Parliament approves Covid-19 budget as Picardo warns Gibraltar could face ‘total lockdown in days’
The Gibraltar Parliament has unanimously approved an emergency budget to prepare Gibraltar to fight the Covid-19 virus in the coming months, as Chief Minister Fabian Picardo said he did not discard forming a cross-party government of unity and warned that Gibraltar could face a total lockdown in coming days.
The legislation passed by MPs extends the current financial year to the end of September, paves the way for the government to borrow up to £500m, and provides emergency 90-day powers for the Chief Minister to legislate and make swift spending decisions with the support of the Leader of the Opposition, but without having to go to Parliament.
Mr Picardo also outlined plans for a new raft of measures aimed at helping businesses to remain solvent and, in doing so, continue to keep paying their staff.
In the public sector, government departments will receive 50% of their current budgets, enabling them to pay salaries and operate as normal over the next six months. No new public projects will be commenced in the coming months.
The Gibraltar Health Authority, however, “…will have whatever it needs to face this crisis,” Mr Picardo said.
In a sombre rallying call that placed the community on a war footing against coronavirus, Mr Picardo said the world had changed and that nothing would be the same again.
And as he praised the community for coming together to fight Covid-19 and protect its most vulnerable members, he said Gibraltar must brace for a new reality in the coming weeks and months.
“The age of entitlement is long gone now,” he said.
“The age of responsibility is all we have left.”
And he later added: “Things will never be the same.”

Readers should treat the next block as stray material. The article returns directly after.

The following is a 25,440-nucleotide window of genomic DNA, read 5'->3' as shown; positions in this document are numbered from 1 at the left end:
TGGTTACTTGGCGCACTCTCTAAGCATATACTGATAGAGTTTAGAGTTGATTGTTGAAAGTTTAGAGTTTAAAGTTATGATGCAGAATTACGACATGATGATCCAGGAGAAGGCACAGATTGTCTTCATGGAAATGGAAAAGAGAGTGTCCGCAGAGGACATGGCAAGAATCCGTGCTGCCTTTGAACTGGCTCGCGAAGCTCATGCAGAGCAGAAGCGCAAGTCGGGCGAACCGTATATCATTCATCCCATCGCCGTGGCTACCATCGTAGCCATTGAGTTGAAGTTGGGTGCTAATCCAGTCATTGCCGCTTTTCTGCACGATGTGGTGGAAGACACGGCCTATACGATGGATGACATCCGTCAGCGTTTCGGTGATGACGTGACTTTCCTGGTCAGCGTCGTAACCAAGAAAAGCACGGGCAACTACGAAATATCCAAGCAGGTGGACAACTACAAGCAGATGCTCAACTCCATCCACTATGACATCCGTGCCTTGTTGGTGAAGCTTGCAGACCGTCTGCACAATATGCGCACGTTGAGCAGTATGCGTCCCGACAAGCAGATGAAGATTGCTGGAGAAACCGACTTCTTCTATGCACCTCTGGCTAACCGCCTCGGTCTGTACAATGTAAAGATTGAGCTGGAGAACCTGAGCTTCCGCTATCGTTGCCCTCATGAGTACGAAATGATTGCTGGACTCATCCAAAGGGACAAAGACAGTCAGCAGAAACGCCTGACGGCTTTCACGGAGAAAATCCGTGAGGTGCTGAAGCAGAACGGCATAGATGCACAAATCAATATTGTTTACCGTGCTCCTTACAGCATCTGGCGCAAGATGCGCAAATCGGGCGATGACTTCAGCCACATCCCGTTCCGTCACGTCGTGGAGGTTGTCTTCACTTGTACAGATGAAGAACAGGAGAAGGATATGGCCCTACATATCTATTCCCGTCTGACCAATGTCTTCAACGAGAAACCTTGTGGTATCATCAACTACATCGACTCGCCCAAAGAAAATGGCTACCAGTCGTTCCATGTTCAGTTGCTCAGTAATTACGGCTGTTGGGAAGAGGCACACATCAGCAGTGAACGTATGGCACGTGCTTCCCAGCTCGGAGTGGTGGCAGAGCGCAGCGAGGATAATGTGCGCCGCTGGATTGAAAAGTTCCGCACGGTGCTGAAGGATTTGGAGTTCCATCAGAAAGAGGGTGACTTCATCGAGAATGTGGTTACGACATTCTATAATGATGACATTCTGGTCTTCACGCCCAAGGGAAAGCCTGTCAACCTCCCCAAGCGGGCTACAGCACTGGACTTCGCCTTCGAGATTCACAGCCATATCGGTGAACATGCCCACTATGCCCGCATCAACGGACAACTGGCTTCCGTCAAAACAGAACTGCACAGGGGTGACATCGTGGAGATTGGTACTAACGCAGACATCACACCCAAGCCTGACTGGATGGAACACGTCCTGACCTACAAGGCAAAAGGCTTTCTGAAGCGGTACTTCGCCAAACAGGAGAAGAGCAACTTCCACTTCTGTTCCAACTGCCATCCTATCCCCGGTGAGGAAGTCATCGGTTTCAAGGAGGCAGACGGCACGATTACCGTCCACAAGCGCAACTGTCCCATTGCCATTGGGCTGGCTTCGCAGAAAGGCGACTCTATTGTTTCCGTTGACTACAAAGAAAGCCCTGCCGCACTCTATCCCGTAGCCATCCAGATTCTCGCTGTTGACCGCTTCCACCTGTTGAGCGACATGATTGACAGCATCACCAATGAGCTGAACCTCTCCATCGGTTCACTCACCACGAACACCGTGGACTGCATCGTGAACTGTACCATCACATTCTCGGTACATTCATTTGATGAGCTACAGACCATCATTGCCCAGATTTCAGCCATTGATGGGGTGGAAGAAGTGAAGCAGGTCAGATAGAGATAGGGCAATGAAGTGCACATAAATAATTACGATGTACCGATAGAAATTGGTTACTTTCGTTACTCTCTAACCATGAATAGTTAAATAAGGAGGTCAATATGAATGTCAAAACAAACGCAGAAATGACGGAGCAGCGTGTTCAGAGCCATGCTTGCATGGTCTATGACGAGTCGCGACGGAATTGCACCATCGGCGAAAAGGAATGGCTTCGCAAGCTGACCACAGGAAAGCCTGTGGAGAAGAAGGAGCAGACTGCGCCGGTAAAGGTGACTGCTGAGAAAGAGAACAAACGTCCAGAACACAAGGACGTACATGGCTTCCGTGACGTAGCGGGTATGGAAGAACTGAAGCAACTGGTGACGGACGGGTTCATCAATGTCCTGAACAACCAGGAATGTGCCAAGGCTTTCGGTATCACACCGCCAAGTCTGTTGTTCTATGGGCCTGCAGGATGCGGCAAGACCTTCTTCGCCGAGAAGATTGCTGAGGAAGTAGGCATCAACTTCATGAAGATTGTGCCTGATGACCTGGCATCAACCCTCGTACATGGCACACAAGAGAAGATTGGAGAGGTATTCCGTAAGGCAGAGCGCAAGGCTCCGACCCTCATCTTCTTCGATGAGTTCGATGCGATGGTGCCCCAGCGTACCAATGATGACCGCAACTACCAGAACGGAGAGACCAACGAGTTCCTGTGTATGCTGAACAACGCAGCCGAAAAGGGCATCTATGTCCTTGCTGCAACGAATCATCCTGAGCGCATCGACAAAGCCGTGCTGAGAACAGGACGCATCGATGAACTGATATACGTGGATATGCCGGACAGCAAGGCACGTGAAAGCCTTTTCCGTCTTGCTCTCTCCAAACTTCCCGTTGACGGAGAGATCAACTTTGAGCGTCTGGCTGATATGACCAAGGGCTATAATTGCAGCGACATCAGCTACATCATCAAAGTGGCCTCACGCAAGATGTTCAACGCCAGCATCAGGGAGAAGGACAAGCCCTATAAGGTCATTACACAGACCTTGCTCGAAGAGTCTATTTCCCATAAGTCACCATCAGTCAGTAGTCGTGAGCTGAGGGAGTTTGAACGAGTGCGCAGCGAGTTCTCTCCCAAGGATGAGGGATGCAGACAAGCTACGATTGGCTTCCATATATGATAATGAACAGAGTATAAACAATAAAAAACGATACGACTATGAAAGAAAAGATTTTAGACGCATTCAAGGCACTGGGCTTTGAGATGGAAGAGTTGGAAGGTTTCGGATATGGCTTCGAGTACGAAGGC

“Normality will return but it must be different.”
Mr Picardo said the focus of efforts in recent weeks had been on bolstering Gibraltar’s public health services and putting in measures and restrictions to shield the elderly and the vulnerable from the worst of the virus.
The GHA now has 96 available beds and is “…as ready as possible for what is to come,” he told MPs.
But in parallel, he said too that the government was working to alleviate the economic impact across many sectors of the economy as a result of restrictions put in place on the advice of public health officials.
Society is no longer functioning normally, he said, and businesses already stretched to the limit “…will be pushed to further extremes in the weeks to come.”
Mr Picardo said the financial impact of the crisis was difficult to foresee because it was a dynamic and fast-changing situation.
But he said the government already had £150m of “readily available cash” and was able to borrow up to £500m without breaching established debt ratio limits of 40% of GDP, factoring in existing gross debt.
The government has established a Covid Economic Liaison Advisory Council [CELAC] made up of business organisations and unions which will meet tomorrow to begin analysing the economic impact of the crisis and prepare measures to help businesses.
But the underlying focus of those initiatives is workers, including a warning to any business “profiteering” from the situation.